Here's some good news for any Idaho kid who has ever been suspicious of the rubbery chicken nuggets in the school cafeteria: The U.S. Department of Agriculture has selected Idaho as one of four states to participate in a pilot program allowing schools to serve Greek yogurt as a meat alternative for lunch.
Starting this fall, schools in Idaho, New York, Arizona and Tennessee will be able to purchase the trendy, protein-rich strained yogurt using cash subsidies from the federal school lunch program.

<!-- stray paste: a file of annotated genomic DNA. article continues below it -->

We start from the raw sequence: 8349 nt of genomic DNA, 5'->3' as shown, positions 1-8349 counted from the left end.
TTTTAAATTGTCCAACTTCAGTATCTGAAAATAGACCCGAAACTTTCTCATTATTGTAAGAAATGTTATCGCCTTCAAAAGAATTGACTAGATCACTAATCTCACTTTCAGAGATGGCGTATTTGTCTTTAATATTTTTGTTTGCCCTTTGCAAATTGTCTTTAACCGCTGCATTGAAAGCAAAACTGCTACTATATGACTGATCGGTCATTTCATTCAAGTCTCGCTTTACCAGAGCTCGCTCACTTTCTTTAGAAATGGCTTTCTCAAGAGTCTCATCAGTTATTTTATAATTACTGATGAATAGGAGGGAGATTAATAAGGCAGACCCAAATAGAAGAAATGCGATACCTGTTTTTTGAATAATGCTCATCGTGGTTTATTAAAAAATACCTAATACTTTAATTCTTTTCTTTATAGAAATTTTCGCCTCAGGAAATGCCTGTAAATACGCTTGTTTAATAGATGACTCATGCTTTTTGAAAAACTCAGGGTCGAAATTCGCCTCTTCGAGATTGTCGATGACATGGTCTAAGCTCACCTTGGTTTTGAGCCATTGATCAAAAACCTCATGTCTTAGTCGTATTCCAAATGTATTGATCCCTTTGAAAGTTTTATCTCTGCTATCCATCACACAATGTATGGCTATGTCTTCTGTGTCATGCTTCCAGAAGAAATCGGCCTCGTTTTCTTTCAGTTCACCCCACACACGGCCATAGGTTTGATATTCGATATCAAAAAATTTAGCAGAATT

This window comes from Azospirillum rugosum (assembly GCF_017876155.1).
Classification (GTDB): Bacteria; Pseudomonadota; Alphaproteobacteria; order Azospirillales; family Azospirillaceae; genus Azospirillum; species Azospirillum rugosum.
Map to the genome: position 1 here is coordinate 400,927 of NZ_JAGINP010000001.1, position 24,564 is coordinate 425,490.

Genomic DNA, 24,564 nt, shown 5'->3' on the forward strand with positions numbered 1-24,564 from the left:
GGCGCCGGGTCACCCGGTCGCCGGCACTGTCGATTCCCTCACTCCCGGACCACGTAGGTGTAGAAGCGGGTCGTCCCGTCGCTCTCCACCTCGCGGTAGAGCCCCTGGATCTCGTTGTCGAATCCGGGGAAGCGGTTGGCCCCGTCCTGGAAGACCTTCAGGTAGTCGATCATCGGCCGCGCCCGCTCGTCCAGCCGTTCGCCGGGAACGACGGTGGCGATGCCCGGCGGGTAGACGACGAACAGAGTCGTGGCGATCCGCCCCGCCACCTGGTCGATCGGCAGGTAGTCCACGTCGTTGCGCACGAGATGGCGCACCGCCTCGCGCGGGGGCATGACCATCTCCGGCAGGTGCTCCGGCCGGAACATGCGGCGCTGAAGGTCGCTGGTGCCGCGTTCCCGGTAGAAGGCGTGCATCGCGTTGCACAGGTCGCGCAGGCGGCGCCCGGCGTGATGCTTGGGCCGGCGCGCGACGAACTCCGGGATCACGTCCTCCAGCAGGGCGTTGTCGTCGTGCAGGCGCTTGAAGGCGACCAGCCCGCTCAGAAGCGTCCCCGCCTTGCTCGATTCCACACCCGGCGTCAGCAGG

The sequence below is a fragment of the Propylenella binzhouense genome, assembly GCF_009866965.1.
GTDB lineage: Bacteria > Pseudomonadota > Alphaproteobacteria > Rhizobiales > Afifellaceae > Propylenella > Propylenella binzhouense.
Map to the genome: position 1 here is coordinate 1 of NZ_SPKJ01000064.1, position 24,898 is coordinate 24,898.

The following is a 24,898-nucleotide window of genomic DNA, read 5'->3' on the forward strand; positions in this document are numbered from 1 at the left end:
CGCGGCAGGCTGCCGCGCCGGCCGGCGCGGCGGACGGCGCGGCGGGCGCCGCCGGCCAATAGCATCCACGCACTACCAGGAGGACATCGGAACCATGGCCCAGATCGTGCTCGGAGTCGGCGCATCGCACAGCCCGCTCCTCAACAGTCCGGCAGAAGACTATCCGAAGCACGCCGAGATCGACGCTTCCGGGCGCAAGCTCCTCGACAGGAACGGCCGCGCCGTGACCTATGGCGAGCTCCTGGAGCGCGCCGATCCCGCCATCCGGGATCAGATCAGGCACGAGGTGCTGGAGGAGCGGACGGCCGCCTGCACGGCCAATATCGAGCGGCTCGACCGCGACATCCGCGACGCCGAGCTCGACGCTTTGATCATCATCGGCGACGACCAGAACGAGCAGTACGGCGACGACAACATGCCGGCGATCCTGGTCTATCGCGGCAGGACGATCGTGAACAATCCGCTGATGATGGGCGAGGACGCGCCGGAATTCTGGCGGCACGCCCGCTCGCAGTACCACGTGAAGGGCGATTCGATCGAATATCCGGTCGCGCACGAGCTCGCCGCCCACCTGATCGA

Back in January, Idaho Sen. Mike Crapo asked the USDA to choose his state for a pilot program testing the marketability of Greek yogurt in schools. In an interview with The Inlander last month, Crapo touted the economic and nutritional benefits of increasing the state's production of Greek yogurt and adding it to cafeteria menus."That will increase the consumption of it, which will then necessarily increase the productions needs for our dairymen, and that ripples through the economy," Crapo said. "But I think the even bigger impact is the health impact for our kids and schools."
Idaho is home to Chobani’s Twin Falls plant, the largest Greek yogurt production facility in the world.
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